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Genetica. 2001;112-113:493-513.

Evolution of chinook salmon (Oncorhynchus tshawytscha) populations in New Zealand: pattern, rate, and process.

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  • 1School of Aquatic and Fishery Sciences, University of Washington, Seattle 98195, USA.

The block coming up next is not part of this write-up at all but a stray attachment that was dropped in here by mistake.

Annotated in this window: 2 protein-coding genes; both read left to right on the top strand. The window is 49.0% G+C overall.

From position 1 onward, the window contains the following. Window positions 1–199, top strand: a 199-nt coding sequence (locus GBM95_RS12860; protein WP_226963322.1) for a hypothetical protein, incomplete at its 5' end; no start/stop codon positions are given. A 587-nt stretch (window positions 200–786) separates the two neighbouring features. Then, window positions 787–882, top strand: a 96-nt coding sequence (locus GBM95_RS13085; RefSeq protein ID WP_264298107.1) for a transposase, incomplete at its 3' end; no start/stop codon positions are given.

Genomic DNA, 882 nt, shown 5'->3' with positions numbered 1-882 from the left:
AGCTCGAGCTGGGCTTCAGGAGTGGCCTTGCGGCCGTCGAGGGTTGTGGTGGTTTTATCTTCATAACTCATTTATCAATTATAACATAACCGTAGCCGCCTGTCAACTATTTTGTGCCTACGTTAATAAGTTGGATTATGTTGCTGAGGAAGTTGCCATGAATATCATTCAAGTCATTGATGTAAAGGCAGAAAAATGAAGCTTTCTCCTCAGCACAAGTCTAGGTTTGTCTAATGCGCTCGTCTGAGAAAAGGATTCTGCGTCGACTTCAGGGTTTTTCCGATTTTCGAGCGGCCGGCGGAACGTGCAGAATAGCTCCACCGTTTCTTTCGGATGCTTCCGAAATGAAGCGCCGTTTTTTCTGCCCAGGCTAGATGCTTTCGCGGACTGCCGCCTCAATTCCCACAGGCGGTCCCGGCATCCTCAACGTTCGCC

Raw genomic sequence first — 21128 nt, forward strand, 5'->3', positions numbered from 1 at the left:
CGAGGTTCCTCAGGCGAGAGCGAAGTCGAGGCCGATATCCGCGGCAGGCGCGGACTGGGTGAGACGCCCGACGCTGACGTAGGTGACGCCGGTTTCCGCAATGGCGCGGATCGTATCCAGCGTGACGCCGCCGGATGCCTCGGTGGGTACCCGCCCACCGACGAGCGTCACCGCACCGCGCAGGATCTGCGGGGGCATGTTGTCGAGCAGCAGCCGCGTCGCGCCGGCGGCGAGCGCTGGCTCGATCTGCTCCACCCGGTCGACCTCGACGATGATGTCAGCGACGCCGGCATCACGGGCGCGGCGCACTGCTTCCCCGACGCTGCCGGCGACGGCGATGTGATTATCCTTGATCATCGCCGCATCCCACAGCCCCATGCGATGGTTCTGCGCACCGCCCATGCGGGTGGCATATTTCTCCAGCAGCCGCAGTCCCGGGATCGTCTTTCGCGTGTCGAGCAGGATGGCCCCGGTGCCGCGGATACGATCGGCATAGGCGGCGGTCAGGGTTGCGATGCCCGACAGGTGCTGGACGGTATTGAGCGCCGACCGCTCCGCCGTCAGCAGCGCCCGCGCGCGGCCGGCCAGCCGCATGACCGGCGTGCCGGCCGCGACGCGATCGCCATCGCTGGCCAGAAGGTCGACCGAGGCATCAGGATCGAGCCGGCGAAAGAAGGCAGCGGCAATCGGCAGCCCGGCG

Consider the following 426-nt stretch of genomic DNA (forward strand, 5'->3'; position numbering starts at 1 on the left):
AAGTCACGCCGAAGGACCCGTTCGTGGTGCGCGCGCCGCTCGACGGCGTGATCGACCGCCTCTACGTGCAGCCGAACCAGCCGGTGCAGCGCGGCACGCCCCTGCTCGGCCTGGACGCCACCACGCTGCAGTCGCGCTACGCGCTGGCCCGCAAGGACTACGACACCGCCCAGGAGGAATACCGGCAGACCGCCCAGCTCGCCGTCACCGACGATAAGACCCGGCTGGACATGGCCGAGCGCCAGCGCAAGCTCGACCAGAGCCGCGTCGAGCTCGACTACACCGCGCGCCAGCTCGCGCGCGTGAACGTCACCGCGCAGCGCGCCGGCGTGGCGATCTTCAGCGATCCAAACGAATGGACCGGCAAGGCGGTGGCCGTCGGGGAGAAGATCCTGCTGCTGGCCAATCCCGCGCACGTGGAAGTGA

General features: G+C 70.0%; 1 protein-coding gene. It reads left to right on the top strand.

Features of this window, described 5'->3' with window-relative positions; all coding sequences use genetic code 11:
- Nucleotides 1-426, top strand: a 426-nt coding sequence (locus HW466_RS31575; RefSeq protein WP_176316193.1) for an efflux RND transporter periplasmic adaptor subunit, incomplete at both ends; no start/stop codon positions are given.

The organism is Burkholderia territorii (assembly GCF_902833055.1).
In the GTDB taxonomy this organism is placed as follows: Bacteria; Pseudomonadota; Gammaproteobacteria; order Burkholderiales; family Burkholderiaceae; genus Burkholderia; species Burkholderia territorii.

Chinook salmon, Oncorhynchus tshawytscha, from the Sacramento River, California, USA were introduced to New Zealand between 1901 and 1907, and colonized most of their present-day range within about 10 years. The New Zealand populations now vary in phenotypic traits typically used to differentiate salmon populations within their natural range: growth in freshwater and at sea, age at maturity, dates of return to fresh water and reproduction, morphology, and reproductive allocation. This paper reviews a large research program designed to determine the relative contributions of phenotypic plasticity and genetic adaptation to this variation, in an effort to understand the processes underlying the natural evolution of new populations. We found strong evidence of trait divergence between populations within at most 30 generations, particularly in freshwater growth rate, date of return, and reproductive output, with plausible adaptive bases for these differences. Importantly, we also demonstrated not only a genetic basis for post-release survival but higher survival, and hence fitness, of a population released from its established site compared to another population released from the same site. We conclude that divergence of salmon in different rivers probably resulted initially from phenotypic plasticity (e.g., habitat-specific growth rates, and effects of upriver migration on ovarian investment). Philopatry (homing to natal streams) combined with rapid evolution of distinct breeding periods to restrict gene flow, facilitating divergence in other traits. We also suggest that in addition to genetic divergence resulting from random founder effects, divergence may also arise during the very early stages of colonization when the original colonists are a non-random, pre-adapted subset of the source population. This 'favored founders effect' immediately improves the fitness of the new population. Overall, this research reveals the complex interplay of environmental and genetic controls over behavior, physiology and life history that characterize the early stages of population differentiation, a process that has taken place repeatedly during the history of salmon populations.

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